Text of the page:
My name is Martin Link. I specialize in CRO (conversion rate optimization), and these are my five confessions.
These confessions come out of a lot of trial and error, time and effort, exasperating phone calls, and long conversations with frustrated marketers. If you're here looking for tips on making small improvements to your landing page conversion rates, then this article might not be for you. This article is for the people who've made every landing page test and tweak imaginable and still aren't seeing any improvement. This article is for people who are at their wit's end.
This is for you if you've done everything you can to try to improve conversion rates on your landing pages, but you’re not moving the needle.
I’m ready to confess a few things that I don’t say every day. So let’s get on with this.
Here’s my first, easiest confession (the others are the harder confessions, but we’ll get to them soon).
Bad Marketing Makes Marty Angry
I can go on hour-long tangents about bad landing pages, SEO myths, incorrectly executing A/B tests, misdirected offers, and poorly conceived content strategies.
I get angry at scrolling banners, overly wordy web pages that don’t provide value, and websites that load too slowly.
I could go on. The small annoyances… you’re not here to listen to me rant about these. There are bigger problems at hand.
Hard Truths of Marketing
You might call these hard truths, but I'm calling them confessions because, frankly, agencies don't always say these things to clients.
We focus on the X ways to improve landing page conversions, but we neglect the big-picture problems that are preventing your landing pages - and your digital marketing as a whole, from being wildly successful.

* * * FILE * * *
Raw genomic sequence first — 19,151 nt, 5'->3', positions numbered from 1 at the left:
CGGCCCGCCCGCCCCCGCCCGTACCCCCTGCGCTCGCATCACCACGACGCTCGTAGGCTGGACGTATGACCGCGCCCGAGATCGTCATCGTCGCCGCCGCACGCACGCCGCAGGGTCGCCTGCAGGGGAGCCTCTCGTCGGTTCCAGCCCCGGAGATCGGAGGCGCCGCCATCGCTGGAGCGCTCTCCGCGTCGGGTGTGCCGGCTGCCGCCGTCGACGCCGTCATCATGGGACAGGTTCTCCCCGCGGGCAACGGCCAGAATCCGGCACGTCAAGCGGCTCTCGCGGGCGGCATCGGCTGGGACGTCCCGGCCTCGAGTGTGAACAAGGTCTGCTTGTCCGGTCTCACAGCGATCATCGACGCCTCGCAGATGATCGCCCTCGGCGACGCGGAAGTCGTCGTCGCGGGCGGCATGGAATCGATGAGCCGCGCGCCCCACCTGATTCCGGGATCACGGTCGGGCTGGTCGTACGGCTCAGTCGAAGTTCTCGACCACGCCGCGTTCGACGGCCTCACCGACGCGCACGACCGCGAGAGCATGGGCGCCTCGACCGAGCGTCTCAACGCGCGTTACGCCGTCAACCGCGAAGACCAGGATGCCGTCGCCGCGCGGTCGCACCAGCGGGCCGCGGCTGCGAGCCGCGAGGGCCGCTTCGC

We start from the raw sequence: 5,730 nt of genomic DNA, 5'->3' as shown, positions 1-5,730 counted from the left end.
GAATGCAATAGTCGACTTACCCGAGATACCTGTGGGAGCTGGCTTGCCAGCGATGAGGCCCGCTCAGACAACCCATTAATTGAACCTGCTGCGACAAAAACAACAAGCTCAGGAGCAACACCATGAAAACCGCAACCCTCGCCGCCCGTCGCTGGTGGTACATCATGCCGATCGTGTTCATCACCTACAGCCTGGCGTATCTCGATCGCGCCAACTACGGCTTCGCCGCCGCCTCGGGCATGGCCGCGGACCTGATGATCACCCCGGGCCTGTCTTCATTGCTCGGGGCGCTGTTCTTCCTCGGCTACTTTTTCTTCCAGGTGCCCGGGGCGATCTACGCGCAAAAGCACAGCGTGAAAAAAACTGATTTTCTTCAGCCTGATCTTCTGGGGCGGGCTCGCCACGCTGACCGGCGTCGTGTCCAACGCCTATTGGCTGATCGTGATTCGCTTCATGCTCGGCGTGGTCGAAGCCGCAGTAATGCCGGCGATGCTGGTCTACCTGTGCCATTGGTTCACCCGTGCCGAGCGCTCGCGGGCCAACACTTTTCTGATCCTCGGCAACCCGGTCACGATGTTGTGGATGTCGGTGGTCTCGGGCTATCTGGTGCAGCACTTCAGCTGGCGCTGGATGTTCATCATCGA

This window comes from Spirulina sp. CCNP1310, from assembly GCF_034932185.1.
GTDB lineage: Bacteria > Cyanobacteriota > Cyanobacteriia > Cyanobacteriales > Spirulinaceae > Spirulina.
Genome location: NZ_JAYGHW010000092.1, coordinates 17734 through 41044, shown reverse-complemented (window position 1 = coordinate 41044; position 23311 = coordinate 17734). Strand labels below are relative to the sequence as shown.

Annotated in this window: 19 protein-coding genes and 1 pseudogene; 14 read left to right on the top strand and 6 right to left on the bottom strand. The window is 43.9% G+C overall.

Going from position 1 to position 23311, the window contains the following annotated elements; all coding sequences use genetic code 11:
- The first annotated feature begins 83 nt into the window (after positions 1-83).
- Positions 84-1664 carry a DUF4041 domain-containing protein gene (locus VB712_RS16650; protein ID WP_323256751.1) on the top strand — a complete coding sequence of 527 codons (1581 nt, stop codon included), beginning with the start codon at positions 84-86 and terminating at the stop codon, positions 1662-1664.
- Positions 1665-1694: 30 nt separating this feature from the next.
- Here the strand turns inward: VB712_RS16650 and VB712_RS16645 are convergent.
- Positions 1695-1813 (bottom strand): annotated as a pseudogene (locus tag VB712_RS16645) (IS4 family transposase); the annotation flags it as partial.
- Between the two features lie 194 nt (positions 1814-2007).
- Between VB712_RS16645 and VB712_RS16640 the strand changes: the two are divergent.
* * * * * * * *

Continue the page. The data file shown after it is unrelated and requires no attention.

We mince words and make patchwork suggestions because it can be painful to suggest to someone that the work they spent many thousands of dollars on is fundamentally flawed. These kinds of confessions are the ones that may require fundamental shifts in the way you view marketing.
Let’s dive right in and lay bare the BIG reasons your landing pages might not be converting at higher rates - and what you can do about it.
Confession 1: Your Conversion Pages Don't Receive Traffic
This is one of the big problems, so start assessing and addressing it immediately. Ask yourself this: “What are the direct and assisting conversion paths someone would take to get to my landing pages?”
If you’re not creating paths to your offers and content, you’re not going to see a lot of traffic. Low traffic volume equals low conversion numbers. So what do you do to address this?
How to Improve Traffic to Your Landing Pages
Drive traffic with email
Not email blasts to thousands of unsuspecting people. But email campaigns that are segmented: Where are they in the sales funnel? What relevant demographic information do you have? How did you receive their email? These are all important questions that, once answered, allow you to segment your email lists and created focused campaigns.
Be a Shameless Self Promoter
Publish links to your landing pages regularly on social media. Regularly. Once is not enough.
Increase Your Reach on Social
When you do post to social media, encourage your team and any customer advocates to like or share the content. Amplification is free and easy.
Create conversion assist paths from related pages.
Do you have a case study or blog article that relates to the offer on your landing page? Make sure to build out text links or CTA buttons/banners on those pieces of content.
Link to your landing pages from other popular pages.
We often see that “About Us” sections are some of the most trafficked pages of a site, but they’ll rarely have links out to offers and content. For example, if you have an assessment offer provided by one of your top consultants, build a link into his bio that drives people to the landing page where they sign up for that offer.
Would it Be Cost Effective to Use Paid Advertising Channels?
If you're seeing a high conversion rate, but not enough total conversions, then consider paid search, paid display, retargeting, paid social. You’ll have to really consider the cost of the advertising and your conversion rate here to justify an ad spend, but it could help you see a big boost in targeted visitors coming to your landing page.
Confession 2: Your Offer is Terrible.
Look, I understand that your offer may be personal. And maybe you think the value of your offering is subjective. It's not; it's objective. Your offering is worth exactly what your visitors value it at. Here's the simplified formula:
((visitors * conversion rate) * lead-closure rate) * average sale value = the value of your offering